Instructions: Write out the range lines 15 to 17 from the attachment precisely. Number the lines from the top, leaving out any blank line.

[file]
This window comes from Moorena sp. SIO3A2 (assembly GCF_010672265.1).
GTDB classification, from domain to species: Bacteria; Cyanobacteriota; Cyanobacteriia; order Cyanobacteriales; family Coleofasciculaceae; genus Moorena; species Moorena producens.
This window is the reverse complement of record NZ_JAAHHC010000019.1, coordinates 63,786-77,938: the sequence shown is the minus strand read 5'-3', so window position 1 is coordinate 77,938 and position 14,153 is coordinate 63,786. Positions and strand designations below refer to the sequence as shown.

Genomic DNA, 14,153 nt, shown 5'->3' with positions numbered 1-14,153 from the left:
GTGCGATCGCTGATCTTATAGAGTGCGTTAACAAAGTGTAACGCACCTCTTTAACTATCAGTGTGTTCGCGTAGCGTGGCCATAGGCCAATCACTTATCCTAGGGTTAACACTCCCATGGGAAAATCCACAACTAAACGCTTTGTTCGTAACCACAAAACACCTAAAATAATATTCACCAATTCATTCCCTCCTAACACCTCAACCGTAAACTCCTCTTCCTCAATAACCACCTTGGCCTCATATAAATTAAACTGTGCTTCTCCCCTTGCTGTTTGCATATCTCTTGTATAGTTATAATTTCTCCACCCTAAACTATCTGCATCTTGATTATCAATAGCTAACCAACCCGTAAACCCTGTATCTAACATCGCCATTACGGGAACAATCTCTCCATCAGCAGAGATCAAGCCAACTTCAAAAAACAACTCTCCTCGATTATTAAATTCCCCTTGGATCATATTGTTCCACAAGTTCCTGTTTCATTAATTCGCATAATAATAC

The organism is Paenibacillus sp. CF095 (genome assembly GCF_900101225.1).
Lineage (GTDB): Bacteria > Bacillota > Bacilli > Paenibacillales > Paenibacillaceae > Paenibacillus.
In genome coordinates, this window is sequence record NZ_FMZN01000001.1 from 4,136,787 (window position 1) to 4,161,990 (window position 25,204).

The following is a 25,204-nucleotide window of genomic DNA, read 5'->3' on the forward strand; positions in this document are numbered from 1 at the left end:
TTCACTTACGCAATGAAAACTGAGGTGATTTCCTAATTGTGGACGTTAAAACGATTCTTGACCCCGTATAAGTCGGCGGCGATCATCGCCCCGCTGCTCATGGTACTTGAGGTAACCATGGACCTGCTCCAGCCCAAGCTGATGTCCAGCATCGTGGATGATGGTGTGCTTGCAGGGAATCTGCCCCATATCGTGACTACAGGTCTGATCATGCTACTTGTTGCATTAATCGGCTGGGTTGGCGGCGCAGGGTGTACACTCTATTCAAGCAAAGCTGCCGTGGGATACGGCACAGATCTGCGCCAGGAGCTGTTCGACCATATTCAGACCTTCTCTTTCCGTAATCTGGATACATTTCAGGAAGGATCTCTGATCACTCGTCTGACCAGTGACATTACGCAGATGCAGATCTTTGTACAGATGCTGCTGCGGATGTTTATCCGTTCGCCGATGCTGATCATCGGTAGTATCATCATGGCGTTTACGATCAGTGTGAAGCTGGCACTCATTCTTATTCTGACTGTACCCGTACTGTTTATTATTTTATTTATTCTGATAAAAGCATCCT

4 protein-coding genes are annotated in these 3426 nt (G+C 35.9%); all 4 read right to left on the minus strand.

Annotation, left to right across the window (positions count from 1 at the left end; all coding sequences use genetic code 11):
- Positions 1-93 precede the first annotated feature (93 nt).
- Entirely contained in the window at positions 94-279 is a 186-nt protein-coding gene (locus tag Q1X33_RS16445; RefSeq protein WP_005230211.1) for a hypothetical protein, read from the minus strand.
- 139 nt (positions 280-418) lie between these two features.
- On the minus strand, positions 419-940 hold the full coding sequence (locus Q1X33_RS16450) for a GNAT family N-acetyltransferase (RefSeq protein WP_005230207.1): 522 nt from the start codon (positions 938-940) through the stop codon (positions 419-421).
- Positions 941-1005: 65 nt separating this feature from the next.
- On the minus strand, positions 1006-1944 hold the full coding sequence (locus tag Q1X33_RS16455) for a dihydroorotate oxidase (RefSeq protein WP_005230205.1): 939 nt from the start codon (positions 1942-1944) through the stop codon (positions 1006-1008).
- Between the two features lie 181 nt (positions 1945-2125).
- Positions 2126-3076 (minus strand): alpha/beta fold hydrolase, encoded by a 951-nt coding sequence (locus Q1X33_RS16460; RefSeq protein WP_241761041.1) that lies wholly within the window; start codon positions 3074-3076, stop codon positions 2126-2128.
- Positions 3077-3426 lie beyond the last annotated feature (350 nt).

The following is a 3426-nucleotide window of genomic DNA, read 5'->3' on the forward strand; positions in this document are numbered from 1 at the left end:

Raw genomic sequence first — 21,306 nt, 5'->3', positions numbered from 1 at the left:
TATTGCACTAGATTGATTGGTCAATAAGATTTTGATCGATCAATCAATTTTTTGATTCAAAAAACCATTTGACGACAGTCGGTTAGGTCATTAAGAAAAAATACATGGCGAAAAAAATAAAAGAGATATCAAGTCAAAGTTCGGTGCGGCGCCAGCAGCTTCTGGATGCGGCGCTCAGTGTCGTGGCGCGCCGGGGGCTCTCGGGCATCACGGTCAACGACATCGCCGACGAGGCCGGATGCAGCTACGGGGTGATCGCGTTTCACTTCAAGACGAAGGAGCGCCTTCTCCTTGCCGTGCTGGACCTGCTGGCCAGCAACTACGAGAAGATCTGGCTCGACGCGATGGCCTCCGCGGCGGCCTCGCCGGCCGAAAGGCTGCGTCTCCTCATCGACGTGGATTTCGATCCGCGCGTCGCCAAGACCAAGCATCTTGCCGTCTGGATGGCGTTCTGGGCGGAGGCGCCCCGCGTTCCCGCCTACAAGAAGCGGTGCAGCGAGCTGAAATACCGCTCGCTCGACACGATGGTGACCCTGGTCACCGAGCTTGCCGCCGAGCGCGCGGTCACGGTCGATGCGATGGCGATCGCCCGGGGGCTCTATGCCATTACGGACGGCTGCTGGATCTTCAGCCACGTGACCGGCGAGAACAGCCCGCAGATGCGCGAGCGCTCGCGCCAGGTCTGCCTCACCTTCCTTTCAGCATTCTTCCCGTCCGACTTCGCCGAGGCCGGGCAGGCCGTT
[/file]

- 139 nt (positions 280-418) lie between these two features.
- On the minus strand, positions 419-940 hold the full coding sequence (locus Q1X33_RS16450) for a GNAT family N-acetyltransferase (RefSeq protein WP_005230207.1): 522 nt from the start codon (positions 938-940) through the stop codon (positions 419-421).
- Positions 941-1005: 65 nt separating this feature from the next.